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Liquid Democracy and united.vote

Liquid Democracy and united.vote

This November there will be a limited opportunity to put liquid democracy into action. Limited to District 19 of the California Assembly (where I happen to live) and limited to the candidacy of David Ernst (which is a long shot).

Liquid democracy is a referendum on every act, with the difference that you can delegate your vote to someone you trust instead of voting on every issue yourself. At one extreme it's mob rule and at the other (if you delegate your vote to David) it's no different than the current system. The potential magic is where various groups of voters are powerfully represented by someone who is closer to their ideal candidate. If elected David promises to vote based on a liquid democracy implementation at united.vote.

I think functionally liquid democracy shares some problems with proportional representation / transferable vote schemes. If you end up delegating to blocks that represent 40%, 45% and 15% of voters then the 15% block holds the balance of power and gains undue influence. It raises new problems as well. If my elected representative is just doing what my delegate says and I can change my delegate at any time then there aren't really elections any more. So we've replaced 1 representative with N delegates. Delegates are going to raise money to gain and hold onto power and will become beholden to special interests. Are there term limits for delegates? If we end up with a small pool of powerful delegates does it make any difference if I switch my vote to a group of 0.025% of the electorate?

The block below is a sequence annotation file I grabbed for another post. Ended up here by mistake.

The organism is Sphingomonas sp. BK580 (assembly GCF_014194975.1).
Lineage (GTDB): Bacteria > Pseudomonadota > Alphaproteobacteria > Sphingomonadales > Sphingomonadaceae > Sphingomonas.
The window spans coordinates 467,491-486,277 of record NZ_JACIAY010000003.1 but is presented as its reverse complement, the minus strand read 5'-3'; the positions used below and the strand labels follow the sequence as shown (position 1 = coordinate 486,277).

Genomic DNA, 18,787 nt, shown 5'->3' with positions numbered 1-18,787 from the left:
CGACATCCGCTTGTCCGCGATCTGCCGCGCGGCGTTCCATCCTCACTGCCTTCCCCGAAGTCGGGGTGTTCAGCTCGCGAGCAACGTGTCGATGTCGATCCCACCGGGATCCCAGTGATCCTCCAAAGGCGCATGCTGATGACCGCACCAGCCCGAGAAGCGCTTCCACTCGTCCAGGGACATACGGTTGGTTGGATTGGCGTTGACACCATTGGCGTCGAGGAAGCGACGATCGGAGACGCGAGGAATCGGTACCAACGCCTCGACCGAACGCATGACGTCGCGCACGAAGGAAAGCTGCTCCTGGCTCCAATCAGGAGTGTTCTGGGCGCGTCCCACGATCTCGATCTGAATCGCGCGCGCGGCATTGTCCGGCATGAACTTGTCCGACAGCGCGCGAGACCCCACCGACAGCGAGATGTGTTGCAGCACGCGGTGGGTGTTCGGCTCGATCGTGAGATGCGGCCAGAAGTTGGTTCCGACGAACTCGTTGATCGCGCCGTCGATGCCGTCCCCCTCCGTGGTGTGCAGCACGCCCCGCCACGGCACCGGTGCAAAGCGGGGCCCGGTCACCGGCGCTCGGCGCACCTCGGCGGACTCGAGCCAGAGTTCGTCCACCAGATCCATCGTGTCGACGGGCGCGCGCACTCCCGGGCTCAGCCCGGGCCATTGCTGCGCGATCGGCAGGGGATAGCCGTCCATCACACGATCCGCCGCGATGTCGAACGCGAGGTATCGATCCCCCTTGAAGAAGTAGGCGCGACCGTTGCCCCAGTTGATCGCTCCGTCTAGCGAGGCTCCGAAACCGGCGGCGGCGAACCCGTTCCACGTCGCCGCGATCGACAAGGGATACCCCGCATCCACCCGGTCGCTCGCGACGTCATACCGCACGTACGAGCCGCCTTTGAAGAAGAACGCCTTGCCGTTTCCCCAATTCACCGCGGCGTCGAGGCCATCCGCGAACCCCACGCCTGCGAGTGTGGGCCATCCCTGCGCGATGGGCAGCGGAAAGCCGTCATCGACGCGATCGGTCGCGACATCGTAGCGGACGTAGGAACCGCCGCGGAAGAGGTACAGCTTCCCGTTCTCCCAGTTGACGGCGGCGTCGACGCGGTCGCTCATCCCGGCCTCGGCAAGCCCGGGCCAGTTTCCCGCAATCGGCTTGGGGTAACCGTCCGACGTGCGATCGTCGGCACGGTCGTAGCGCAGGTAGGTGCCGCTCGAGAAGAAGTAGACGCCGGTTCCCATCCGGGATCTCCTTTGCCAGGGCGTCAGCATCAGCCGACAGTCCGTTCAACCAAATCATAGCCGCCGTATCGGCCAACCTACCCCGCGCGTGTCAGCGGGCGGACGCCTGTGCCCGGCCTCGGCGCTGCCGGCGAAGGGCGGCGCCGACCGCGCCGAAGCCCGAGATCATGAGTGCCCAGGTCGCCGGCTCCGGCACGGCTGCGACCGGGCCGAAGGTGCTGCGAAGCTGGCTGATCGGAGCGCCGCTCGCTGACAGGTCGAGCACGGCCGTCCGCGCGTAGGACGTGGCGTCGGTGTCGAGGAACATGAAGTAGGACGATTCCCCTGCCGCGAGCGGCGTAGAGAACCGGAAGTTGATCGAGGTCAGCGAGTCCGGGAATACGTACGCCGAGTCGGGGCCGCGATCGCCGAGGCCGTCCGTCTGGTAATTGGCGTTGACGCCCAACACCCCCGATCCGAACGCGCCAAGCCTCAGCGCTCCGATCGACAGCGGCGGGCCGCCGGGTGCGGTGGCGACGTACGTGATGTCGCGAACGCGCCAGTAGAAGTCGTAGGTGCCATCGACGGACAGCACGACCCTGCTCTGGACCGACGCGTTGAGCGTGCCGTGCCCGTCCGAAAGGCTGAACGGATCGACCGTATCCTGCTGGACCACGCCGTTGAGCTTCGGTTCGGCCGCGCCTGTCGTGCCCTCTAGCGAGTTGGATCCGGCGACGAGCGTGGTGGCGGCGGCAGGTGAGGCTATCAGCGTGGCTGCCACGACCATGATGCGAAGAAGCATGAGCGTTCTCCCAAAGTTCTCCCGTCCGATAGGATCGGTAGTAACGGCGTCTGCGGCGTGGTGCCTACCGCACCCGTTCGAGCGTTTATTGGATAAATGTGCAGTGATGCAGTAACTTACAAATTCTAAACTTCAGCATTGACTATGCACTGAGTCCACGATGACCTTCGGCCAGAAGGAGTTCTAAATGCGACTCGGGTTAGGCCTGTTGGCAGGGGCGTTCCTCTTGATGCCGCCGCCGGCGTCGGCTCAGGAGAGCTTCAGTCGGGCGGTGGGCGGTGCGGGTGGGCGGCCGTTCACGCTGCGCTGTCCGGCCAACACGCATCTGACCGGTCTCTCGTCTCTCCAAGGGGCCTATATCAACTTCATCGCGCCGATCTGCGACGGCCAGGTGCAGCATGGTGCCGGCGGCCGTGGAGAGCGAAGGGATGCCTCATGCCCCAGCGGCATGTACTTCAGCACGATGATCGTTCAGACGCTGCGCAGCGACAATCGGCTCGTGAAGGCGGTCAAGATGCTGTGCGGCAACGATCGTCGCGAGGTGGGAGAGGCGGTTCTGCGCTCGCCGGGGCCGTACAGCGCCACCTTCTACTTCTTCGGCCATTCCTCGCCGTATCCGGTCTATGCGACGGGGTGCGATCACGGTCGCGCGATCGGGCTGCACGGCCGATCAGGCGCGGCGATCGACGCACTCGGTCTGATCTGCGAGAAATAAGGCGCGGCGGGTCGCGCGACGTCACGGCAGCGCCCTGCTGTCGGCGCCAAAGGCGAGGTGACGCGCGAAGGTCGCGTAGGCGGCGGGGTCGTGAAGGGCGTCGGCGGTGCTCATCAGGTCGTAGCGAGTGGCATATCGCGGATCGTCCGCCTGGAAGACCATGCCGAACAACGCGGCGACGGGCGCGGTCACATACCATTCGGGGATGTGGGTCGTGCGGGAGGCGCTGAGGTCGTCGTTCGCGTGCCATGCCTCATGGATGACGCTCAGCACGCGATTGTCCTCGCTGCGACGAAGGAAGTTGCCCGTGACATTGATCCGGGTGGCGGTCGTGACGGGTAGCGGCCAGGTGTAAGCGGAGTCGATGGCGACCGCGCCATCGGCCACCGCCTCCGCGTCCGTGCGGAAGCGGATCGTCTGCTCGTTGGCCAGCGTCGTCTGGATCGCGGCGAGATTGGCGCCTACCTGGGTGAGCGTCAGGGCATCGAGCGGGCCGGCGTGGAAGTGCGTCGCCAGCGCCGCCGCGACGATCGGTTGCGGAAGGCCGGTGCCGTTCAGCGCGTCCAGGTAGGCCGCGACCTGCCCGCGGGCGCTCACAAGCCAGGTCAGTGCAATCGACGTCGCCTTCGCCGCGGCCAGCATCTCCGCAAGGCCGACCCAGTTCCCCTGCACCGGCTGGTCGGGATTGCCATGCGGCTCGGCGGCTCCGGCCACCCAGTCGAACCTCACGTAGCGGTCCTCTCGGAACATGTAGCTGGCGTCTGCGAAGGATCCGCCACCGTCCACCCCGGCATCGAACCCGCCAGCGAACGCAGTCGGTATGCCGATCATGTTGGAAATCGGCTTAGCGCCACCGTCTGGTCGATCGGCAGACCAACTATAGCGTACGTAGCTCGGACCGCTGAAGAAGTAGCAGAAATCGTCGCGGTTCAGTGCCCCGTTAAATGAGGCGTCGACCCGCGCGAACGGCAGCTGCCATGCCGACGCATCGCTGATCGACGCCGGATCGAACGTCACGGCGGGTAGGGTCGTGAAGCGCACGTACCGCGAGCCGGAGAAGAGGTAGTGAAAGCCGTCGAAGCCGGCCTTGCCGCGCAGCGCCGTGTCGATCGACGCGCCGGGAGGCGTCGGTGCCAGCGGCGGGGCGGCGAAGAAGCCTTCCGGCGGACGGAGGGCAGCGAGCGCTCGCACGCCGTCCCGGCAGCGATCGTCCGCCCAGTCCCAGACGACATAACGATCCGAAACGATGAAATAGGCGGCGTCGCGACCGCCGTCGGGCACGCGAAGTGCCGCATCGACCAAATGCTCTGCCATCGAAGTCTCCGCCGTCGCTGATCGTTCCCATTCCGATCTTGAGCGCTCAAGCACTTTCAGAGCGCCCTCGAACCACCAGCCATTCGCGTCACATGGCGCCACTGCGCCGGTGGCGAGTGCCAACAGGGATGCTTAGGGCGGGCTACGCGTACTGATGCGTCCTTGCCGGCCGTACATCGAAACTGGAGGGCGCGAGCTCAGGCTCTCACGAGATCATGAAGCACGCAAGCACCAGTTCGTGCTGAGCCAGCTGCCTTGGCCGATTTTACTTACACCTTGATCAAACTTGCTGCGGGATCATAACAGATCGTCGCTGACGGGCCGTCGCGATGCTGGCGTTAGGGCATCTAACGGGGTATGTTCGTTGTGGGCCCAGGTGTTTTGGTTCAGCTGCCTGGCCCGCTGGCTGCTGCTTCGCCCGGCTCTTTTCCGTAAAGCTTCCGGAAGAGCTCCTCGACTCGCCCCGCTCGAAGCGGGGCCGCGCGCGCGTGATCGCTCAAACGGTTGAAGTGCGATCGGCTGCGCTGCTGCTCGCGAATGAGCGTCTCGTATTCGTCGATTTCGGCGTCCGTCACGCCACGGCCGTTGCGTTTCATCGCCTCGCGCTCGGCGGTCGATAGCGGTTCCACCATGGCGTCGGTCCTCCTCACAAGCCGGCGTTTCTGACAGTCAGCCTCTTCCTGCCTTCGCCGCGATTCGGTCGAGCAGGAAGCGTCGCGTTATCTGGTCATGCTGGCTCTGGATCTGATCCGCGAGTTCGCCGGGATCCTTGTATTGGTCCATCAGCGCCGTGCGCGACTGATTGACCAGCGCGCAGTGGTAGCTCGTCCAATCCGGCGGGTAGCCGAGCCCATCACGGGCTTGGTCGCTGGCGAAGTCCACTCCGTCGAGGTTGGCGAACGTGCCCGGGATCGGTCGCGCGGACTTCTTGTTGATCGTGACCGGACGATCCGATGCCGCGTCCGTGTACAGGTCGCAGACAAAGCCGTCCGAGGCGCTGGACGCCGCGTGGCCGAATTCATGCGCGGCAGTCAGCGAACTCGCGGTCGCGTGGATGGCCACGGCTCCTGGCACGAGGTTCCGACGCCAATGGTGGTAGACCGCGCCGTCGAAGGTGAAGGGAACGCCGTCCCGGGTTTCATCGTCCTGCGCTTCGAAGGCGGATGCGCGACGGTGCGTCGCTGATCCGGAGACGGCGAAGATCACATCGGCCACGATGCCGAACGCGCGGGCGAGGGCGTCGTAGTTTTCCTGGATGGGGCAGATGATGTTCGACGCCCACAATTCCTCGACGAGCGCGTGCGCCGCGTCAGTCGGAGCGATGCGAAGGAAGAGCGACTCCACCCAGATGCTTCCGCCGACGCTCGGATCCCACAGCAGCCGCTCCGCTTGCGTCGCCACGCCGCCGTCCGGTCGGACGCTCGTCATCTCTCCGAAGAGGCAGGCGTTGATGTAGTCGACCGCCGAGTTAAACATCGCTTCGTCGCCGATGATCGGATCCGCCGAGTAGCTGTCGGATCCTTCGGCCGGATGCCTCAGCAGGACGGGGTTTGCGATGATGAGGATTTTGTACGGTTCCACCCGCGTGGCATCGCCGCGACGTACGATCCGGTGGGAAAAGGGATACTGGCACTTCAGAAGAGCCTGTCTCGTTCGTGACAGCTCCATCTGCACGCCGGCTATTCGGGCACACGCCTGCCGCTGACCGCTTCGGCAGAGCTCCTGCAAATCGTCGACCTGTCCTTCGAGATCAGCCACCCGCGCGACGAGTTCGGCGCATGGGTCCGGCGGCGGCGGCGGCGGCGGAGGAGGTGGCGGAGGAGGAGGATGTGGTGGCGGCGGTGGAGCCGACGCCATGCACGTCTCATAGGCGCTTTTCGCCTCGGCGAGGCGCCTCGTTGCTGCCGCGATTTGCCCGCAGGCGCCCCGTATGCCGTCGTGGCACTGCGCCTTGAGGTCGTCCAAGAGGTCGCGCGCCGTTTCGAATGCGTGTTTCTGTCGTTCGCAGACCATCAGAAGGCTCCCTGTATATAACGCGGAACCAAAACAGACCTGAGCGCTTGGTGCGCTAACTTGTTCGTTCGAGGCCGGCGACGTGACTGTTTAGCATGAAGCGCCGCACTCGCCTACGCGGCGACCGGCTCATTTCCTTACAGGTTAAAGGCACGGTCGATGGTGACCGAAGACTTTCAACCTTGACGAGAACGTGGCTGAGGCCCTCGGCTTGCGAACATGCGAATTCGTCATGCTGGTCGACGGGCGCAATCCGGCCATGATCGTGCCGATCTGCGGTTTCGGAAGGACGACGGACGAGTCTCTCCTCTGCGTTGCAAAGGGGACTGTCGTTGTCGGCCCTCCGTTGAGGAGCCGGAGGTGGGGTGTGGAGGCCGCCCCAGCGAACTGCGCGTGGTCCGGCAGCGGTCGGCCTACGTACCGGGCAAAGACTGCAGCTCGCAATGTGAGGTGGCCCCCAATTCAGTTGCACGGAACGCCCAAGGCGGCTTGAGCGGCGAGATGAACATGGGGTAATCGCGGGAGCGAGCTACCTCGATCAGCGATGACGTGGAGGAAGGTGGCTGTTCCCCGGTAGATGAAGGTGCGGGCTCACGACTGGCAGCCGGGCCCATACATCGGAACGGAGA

I'm interested in giving it a try though. I like that I can take back control on issues that I particularly care about. I might well vote for David in November.

So what about united.vote?

You have to pay $1 with a credit card to sign up. This is for voter verification and it's not a steep cost but it is a massive conversion barrier. When I signed up today there were just over 1,000 participants. The site is currently oriented around the US Congress rather than the California Assembly. You don't need a password which is nice. Instead you get emailed a one time code each you log in on a new device.

One big missing feature is some sort of directory of prospective delegates. You can delegate to your existing representative (which is pointless) or search for someone you know but really I want to find someone who closely matches my views and who has a good voting record. This isn't possible right now. Until that's fixed you should delegate your vote to me ;)

The voting record is hard to parse as well. For example Kamala Harris, one of my Senators, has an F. For the votes where she has a score it's 100%, 100%, 92% and 15%. Most votes have no liquid democracy opinion attached (is this a 0?). I need to see the math here.

Having said all that my preferred option is legislative service.

(Photo by chuttersnap on Unsplash)

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